The New Nutrition Facts Label: People with Diabetes Will Love It!
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Have you seen the new Nutrition Facts label? Last year the U.S Food and Drug Administration finalized a new Nutrition Facts label that will make it easier for you to identify and compare products with added sugar and enable you to make healthier choices. While most food manufacturers have until 2019 to change their labels, many have already done so. For the over 30 million people living with diabetes in the U.S., that’s really good news!
Have you ever wondered why there are carbs in frankfurters, bologna or other processed meats? Why your blood glucose levels go up higher than usual after eating them? Hidden sugar is most likely the cause. Often times, food manufacturers list these ingredients using unfamiliar terms like maltose or levulose. Adding to the confusion – particularly if you have diabetes, the current label doesn’t distinguish between added sugars and naturally occurring sugars.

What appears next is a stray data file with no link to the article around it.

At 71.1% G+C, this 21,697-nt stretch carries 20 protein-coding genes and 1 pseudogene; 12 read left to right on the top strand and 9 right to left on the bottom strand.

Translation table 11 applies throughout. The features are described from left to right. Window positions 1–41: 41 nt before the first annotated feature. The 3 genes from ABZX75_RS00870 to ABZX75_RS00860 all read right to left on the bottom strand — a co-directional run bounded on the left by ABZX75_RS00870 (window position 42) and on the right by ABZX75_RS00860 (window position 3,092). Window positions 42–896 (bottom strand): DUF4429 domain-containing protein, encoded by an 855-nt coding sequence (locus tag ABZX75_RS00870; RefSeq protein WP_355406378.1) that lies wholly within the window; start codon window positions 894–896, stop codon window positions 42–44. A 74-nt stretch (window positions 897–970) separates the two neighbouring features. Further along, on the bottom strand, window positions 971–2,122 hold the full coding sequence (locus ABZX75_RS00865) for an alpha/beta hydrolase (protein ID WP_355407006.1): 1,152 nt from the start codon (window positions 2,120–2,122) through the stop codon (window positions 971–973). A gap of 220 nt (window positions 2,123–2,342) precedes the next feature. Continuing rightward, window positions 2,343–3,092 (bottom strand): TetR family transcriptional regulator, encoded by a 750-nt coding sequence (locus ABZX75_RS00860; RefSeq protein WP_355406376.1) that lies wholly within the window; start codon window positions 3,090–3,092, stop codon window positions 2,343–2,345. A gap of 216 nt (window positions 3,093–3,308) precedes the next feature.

“Although people with diabetes need to count carbs from all sources, it’s important to distinguish between natural and added sugar,” says registered dietitian Bonnie Taub-Dix, MA, RDN, CDN, creator of BetterThanDieting.com and author of Read It Before You Eat It! “Natural sugars are the sugars that are naturally occurring in food—like lactose (the sugar in milk) and fructose (the sugar in fruit). Added sugar is, literally, added by the manufacturer—like the sugar that’s added to sauces and fruit canned in syrup.”
The new label clears up the confusion by listing added sugars separately from naturally occurring sugars. Added sugars are no longer hidden and can be found under “total sugars” on the Nutrition Facts panel. As a reminder, naturally occurring sugars come with many nutritional benefits like the fiber in fruit and the calcium in milk and can be part of a healthy diabetes meal plan. On the other hand, when manufacturers add sugar to foods they’re not increasing nutritional value, just boosting calories.